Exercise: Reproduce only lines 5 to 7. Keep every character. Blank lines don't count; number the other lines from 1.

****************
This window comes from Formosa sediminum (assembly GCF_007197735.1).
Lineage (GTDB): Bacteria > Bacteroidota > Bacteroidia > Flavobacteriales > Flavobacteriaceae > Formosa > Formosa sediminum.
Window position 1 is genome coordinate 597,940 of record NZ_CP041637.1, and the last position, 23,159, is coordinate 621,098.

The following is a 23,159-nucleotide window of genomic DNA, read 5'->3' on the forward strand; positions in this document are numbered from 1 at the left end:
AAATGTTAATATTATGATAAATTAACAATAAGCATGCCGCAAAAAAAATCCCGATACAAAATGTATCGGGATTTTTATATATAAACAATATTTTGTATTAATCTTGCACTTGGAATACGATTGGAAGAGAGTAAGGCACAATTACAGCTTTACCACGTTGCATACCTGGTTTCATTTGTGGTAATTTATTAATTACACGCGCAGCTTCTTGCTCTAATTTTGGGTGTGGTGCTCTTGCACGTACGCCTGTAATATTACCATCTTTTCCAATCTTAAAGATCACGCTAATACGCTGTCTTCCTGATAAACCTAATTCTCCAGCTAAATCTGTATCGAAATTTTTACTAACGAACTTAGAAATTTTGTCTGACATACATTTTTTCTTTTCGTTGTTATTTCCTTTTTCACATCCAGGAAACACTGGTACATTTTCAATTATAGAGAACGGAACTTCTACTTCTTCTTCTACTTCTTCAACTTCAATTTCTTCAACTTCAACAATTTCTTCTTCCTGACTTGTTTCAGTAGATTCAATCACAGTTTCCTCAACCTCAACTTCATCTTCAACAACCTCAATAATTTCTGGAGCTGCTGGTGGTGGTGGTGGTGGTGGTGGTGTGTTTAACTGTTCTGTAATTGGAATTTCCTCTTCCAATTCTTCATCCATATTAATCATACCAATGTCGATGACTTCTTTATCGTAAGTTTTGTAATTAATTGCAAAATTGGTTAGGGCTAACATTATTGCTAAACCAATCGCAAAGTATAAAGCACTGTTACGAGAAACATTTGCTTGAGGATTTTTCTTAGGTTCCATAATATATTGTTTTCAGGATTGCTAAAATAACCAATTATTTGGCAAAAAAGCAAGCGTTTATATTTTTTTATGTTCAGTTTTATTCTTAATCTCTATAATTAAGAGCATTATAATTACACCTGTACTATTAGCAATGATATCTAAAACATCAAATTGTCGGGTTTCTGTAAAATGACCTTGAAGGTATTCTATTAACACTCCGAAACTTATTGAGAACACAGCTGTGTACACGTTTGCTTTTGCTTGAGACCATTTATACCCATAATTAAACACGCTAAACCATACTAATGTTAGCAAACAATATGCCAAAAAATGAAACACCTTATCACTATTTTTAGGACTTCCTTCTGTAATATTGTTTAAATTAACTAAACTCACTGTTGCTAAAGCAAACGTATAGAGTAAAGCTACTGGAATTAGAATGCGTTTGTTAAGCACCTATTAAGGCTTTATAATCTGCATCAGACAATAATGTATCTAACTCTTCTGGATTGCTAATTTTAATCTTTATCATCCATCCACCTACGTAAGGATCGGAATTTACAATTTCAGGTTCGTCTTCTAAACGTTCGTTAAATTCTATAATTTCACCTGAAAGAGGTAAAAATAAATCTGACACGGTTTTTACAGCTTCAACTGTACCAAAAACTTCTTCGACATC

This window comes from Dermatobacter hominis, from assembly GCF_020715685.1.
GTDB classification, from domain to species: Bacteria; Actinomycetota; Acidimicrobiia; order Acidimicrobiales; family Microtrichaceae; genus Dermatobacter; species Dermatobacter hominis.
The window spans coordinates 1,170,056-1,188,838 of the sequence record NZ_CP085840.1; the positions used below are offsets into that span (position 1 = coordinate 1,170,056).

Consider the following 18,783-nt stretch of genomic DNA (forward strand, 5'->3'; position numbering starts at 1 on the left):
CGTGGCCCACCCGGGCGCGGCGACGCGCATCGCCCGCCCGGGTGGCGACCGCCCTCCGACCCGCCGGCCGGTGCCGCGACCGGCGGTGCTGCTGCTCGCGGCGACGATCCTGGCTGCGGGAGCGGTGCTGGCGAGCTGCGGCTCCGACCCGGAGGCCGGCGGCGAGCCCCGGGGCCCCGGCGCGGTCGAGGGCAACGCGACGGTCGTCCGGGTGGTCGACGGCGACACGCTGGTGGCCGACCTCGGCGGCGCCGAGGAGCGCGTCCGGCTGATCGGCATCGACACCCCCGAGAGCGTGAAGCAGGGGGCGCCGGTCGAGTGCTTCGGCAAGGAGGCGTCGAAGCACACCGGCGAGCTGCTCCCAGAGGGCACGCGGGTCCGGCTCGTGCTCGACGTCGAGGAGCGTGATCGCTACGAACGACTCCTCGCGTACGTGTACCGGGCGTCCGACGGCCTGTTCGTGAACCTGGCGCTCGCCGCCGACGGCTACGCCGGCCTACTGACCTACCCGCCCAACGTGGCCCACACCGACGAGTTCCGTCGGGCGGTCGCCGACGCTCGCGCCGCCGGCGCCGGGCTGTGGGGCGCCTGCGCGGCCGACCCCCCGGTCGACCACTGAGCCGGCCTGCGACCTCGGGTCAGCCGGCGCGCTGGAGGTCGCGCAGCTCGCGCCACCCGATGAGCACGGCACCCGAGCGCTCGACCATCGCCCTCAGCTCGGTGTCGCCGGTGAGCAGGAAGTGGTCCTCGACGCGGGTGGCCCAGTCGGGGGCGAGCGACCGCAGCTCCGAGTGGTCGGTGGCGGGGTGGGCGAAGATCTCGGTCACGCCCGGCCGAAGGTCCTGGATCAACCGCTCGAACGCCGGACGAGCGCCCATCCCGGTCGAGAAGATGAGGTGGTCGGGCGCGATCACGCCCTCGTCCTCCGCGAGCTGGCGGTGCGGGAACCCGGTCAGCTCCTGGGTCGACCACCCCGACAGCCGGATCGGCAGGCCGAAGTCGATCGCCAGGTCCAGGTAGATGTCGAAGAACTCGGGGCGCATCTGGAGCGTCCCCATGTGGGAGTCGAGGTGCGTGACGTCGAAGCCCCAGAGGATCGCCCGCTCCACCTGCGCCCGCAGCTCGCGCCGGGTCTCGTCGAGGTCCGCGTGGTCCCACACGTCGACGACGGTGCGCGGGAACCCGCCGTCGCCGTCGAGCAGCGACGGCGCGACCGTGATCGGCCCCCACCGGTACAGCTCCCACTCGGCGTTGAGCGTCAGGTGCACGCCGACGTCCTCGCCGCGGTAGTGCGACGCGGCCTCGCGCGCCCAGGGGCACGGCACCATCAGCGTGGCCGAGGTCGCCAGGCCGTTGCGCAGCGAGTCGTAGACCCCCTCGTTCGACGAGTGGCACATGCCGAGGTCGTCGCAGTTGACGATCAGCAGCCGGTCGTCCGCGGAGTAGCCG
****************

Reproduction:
AAATGTTAATATTATGATAAATTAACAATAAGCATGCCGCAAAAAAAATCCCGATACAAAATGTATCGGGATTTTTATATATAAACAATATTTTGTATTAATCTTGCACTTGGAATACGATTGGAAGAGAGTAAGGCACAATTACAGCTTTACCACGTTGCATACCTGGTTTCATTTGTGGTAATTTATTAATTACACGCGCAGCTTCTTGCTCTAATTTTGGGTGTGGTGCTCTTGCACGTACGCCTGTAATATTACCATCTTTTCCAATCTTAAAGATCACGCTAATACGCTGTCTTCCTGATAAACCTAATTCTCCAGCTAAATCTGTATCGAAATTTTTACTAACGAACTTAGAAATTTTGTCTGACATACATTTTTTCTTTTCGTTGTTATTTCCTTTTTCACATCCAGGAAACACTGGTACATTTTCAATTATAGAGAACGGAACTTCTACTTCTTCTTCTACTTCTTCAACTTCAATTTCTTCAACTTCAACAATTTCTTCTTCCTGACTTGTTTCAGTAGATTCAATCACAGTTTCCTCAACCTCAACTTCATCTTCAACAACCTCAATAATTTCTGGAGCTGCTGGTGGTGGTGGTGGTGGTGGTGGTGTGTTTAACTGTTCTGTAATTGGAATTTCCTCTTCCAATTCTTCATCCATATTAATCATACCAATGTCGATGACTTCTTTATCGTAAGTTTTGTAATTAATTGCAAAATTGGTTAGGGCTAACATTATTGCTAAACCAATCGCAAAGTATAAAGCACTGTTACGAGAAACATTTGCTTGAGGATTTTTCTTAGGTTCCATAATATATTGTTTTCAGGATTGCTAAAATAACCAATTATTTGGCAAAAAAGCAAGCGTTTATATTTTTTTATGTTCAGTTTTATTCTTAATCTCTATAATTAAGAGCATTATAATTACACCTGTACTATTAGCAATGATATCTAAAACATCAAATTGTCGGGTTTCTGTAAAATGACCTTGAAGGTATTCTATTAACACTCCGAAACTTATTGAGAACACAGCTGTGTACACGTTTGCTTTTGCTTGAGACCATTTATACCCATAATTAAACACGCTAAACCATACTAATGTTAGCAAACAATATGCCAAAAAATGAAACACCTTATCACTATTTTTAGGACTTCCTTCTGTAATATTGTTTAAATTAACTAAACTCACTGTTGCTAAAGCAAACGTATAGAGTAAAGCTACTGGAATTAGAATGCGTTTGTTAAGCACCTATTAAGGCTTTATAATCTGCATCAGACAATAATGTATCTAACTCTTCTGGATTGCTAATTTTAATCTTTATCATCCATCCACCTACGTAAGGATCGGAATTTACAATTTCAGGTTCGTCTTCTAAACGTTCGTTAAATTCTATAATTTCACCTGAAAGAGGTAAAAATAAATCTGACACGGTTTTTACAGCTTCAACTGTACCAAAAACTTCTTCGACATC

This window comes from Dermatobacter hominis, from assembly GCF_020715685.1.
GTDB classification, from domain to species: Bacteria; Actinomycetota; Acidimicrobiia; order Acidimicrobiales; family Microtrichaceae; genus Dermatobacter; species Dermatobacter hominis.